I have done that – reading every single book I came across on the subject of leadership, creativity and spirituality. I took many workshops and trainings and all along I was looking outside for the answers to my inner suffering. Until I learned that nobody’s knowledge and teachings can become our wisdom unless we macerate and cook it inside of us. 

Number five: Do not escape suffering, see it as a rip curl.

A lot of what we hear in the spiritual messages is that suffering is part of humanity (this is true) and that we strive for happiness (this is also true). However, because of our conditioning, we often link both and draw the conclusion that we should in order to be happy, get out of suffering. 

And that’s not the way.

Suffering is the friction between what happens and our resistance to it. We tell ourselves: “why is this happening to me? I don’t deserve that. What have I done wrong? What is wrong with me”… These are all messages of escape. And they don’t serve us.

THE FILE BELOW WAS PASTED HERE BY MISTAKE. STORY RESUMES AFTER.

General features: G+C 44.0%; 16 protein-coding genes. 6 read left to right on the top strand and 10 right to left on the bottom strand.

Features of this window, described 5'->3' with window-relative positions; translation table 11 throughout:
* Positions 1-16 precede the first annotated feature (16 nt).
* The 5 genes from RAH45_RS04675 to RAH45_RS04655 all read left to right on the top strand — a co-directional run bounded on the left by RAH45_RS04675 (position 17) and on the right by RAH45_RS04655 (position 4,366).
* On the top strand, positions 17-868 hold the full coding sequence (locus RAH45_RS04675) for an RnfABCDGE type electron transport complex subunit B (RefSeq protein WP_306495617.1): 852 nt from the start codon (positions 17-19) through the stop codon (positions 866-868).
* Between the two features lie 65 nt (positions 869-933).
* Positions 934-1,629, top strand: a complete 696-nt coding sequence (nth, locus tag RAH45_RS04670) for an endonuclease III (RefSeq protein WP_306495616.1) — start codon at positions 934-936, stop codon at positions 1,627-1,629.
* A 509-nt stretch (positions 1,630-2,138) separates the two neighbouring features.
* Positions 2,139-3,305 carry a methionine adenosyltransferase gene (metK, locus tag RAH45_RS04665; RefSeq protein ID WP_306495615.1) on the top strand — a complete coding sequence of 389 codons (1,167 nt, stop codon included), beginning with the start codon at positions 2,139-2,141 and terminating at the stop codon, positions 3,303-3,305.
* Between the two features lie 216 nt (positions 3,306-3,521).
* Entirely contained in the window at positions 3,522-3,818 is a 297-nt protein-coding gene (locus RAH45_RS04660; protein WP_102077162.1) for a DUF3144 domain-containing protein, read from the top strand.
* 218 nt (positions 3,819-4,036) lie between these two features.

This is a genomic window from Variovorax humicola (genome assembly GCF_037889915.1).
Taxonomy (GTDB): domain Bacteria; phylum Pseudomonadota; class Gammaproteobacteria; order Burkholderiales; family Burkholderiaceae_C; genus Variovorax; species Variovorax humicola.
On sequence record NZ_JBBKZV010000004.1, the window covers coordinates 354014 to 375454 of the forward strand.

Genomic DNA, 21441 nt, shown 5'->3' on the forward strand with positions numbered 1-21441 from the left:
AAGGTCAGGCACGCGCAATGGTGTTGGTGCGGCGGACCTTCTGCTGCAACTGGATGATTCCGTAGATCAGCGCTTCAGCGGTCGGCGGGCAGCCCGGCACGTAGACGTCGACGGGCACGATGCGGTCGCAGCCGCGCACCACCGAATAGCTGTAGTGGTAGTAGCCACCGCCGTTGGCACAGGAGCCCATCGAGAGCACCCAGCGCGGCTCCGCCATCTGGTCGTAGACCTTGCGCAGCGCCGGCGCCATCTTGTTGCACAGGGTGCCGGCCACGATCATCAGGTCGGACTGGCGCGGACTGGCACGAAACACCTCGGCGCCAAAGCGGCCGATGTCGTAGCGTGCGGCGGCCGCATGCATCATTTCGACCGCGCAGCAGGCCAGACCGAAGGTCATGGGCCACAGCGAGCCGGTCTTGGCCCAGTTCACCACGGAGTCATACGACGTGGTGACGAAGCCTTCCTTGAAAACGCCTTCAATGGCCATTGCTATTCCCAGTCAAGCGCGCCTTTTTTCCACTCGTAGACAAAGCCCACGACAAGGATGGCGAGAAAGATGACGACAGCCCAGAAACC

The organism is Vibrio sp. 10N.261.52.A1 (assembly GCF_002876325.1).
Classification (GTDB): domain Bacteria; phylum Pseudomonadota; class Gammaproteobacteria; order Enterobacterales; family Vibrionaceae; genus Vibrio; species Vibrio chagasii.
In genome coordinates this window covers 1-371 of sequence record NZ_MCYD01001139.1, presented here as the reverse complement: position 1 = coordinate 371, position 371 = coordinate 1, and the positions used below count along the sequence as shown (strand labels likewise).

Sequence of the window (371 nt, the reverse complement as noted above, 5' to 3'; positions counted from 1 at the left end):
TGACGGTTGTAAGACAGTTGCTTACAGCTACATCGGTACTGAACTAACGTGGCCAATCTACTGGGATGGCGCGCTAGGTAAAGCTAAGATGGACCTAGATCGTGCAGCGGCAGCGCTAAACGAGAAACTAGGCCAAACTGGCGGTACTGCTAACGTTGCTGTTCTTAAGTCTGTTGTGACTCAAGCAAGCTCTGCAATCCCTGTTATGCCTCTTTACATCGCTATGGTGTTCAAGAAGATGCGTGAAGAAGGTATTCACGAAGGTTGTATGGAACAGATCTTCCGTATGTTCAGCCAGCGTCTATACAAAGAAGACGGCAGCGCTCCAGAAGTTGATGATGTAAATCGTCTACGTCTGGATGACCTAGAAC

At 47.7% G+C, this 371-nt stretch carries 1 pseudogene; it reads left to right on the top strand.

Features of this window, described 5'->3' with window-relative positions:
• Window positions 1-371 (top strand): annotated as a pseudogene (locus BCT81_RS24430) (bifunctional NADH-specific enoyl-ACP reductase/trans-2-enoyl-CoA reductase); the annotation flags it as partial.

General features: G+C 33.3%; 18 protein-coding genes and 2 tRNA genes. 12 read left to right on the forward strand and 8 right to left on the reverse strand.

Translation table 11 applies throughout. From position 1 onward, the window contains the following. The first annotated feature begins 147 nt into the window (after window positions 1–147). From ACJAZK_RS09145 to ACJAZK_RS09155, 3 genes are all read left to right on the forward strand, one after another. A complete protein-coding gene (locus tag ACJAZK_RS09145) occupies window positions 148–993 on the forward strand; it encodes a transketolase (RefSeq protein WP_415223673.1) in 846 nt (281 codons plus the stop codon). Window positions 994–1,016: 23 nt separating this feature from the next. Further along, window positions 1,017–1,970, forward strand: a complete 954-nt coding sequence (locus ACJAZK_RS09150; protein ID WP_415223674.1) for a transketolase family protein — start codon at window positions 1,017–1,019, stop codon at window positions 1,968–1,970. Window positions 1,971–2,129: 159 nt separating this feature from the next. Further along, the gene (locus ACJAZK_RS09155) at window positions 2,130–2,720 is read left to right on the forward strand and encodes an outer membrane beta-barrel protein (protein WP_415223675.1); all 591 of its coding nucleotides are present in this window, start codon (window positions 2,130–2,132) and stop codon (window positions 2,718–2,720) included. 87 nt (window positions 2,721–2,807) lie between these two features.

Do you know how to come out safe from a rip curl?

You swim under it, where the current is still. 

With suffering it is the same. We become still and instead of loosing our ability to observe our mind, our feelings, our reactions, our beliefs and the events of our life, just like a critic would watch a movie, we get pulled into it. Resist the pull. 

You will never win the fight against reality. So drop that game. Instead become humble, with no agenda and watch, watch and watch yourself watching. 

It is really hard work because you may know that “what you resist, persists”. The old conditioning of the mind that wants you to dive into the story of suffering will do everything it can to convince you that you are going to DIE if you drop that path. This is exactly why my own process of reinventing myself has taken so far 2 years! 

Suffering, for some of us with a very strong attachment to a specific sense of identity (I am, I should, I need to, I deserve…and all the opposite and declination to second, third and fourth person – you, he, she, they, we), is the only way to shed that tough skin. When we no longer identify with that identity we so badly want to defend, suffering dissolves because it has done its job. But it does take to shed that skin and forgive ourselves, forgive our parents, forgive God … 

Trust in your own ability to go through the rip curl. Everything that is happening to you is always for your own realisation.

… Until we ALL shine like bright stars in the night skies.